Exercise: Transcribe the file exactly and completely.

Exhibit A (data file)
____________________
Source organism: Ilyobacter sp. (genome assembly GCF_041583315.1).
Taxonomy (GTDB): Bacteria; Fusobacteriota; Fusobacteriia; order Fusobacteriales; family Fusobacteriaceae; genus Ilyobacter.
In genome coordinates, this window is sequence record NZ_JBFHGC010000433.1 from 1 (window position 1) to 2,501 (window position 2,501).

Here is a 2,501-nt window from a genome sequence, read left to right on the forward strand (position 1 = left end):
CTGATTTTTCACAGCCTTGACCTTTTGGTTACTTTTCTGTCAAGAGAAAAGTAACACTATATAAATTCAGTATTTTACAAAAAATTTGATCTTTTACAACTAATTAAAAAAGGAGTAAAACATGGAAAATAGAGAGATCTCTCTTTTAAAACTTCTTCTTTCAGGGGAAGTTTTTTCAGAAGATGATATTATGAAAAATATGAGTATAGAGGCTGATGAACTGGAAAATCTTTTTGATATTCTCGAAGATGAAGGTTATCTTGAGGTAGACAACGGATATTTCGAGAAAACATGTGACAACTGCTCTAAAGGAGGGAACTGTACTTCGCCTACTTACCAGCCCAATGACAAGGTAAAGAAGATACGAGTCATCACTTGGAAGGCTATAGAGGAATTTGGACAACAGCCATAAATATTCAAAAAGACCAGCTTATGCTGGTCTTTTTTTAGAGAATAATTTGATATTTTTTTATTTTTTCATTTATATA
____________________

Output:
Source organism: Ilyobacter sp. (genome assembly GCF_041583315.1).
Taxonomy (GTDB): Bacteria; Fusobacteriota; Fusobacteriia; order Fusobacteriales; family Fusobacteriaceae; genus Ilyobacter.
In genome coordinates, this window is sequence record NZ_JBFHGC010000433.1 from 1 (window position 1) to 2,501 (window position 2,501).

Here is a 2,501-nt window from a genome sequence, read left to right on the forward strand (position 1 = left end):
CTGATTTTTCACAGCCTTGACCTTTTGGTTACTTTTCTGTCAAGAGAAAAGTAACACTATATAAATTCAGTATTTTACAAAAAATTTGATCTTTTACAACTAATTAAAAAAGGAGTAAAACATGGAAAATAGAGAGATCTCTCTTTTAAAACTTCTTCTTTCAGGGGAAGTTTTTTCAGAAGATGATATTATGAAAAATATGAGTATAGAGGCTGATGAACTGGAAAATCTTTTTGATATTCTCGAAGATGAAGGTTATCTTGAGGTAGACAACGGATATTTCGAGAAAACATGTGACAACTGCTCTAAAGGAGGGAACTGTACTTCGCCTACTTACCAGCCCAATGACAAGGTAAAGAAGATACGAGTCATCACTTGGAAGGCTATAGAGGAATTTGGACAACAGCCATAAATATTCAAAAAGACCAGCTTATGCTGGTCTTTTTTTAGAGAATAATTTGATATTTTTTTATTTTTTCATTTATATA